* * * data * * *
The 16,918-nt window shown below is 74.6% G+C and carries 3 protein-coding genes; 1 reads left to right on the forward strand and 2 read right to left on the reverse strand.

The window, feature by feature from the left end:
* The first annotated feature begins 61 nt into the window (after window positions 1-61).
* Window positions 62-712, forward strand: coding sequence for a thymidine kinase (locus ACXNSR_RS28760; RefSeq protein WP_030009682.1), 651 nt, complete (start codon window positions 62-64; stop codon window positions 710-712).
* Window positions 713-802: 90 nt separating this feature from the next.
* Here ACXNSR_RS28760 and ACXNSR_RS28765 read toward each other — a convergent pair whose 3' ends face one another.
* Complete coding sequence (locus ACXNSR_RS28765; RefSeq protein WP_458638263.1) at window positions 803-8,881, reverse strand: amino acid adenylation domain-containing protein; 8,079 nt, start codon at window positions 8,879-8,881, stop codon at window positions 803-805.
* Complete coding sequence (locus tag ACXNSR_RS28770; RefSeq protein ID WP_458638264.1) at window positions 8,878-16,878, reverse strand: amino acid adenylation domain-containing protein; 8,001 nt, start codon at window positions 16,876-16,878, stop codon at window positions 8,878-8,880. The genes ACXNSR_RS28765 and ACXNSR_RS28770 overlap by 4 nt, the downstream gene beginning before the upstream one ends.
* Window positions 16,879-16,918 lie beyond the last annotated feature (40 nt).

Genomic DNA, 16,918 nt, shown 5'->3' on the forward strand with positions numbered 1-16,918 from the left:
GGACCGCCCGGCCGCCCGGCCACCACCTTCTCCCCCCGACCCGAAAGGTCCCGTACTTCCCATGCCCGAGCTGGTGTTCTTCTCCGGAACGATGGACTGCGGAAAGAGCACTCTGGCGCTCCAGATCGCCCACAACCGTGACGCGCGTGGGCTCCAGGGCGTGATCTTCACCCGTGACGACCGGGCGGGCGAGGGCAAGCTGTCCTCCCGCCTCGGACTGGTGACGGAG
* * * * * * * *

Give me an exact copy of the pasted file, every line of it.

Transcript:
The 16,918-nt window shown below is 74.6% G+C and carries 3 protein-coding genes; 1 reads left to right on the forward strand and 2 read right to left on the reverse strand.

The window, feature by feature from the left end:
* The first annotated feature begins 61 nt into the window (after window positions 1-61).
* Window positions 62-712, forward strand: coding sequence for a thymidine kinase (locus ACXNSR_RS28760; RefSeq protein WP_030009682.1), 651 nt, complete (start codon window positions 62-64; stop codon window positions 710-712).
* Window positions 713-802: 90 nt separating this feature from the next.
* Here ACXNSR_RS28760 and ACXNSR_RS28765 read toward each other — a convergent pair whose 3' ends face one another.
* Complete coding sequence (locus ACXNSR_RS28765; RefSeq protein WP_458638263.1) at window positions 803-8,881, reverse strand: amino acid adenylation domain-containing protein; 8,079 nt, start codon at window positions 8,879-8,881, stop codon at window positions 803-805.
* Complete coding sequence (locus tag ACXNSR_RS28770; RefSeq protein ID WP_458638264.1) at window positions 8,878-16,878, reverse strand: amino acid adenylation domain-containing protein; 8,001 nt, start codon at window positions 16,876-16,878, stop codon at window positions 8,878-8,880. The genes ACXNSR_RS28765 and ACXNSR_RS28770 overlap by 4 nt, the downstream gene beginning before the upstream one ends.
* Window positions 16,879-16,918 lie beyond the last annotated feature (40 nt).

Genomic DNA, 16,918 nt, shown 5'->3' on the forward strand with positions numbered 1-16,918 from the left:
GGACCGCCCGGCCGCCCGGCCACCACCTTCTCCCCCCGACCCGAAAGGTCCCGTACTTCCCATGCCCGAGCTGGTGTTCTTCTCCGGAACGATGGACTGCGGAAAGAGCACTCTGGCGCTCCAGATCGCCCACAACCGTGACGCGCGTGGGCTCCAGGGCGTGATCTTCACCCGTGACGACCGGGCGGGCGAGGGCAAGCTGTCCTCCCGCCTCGGACTGGTGACGGAG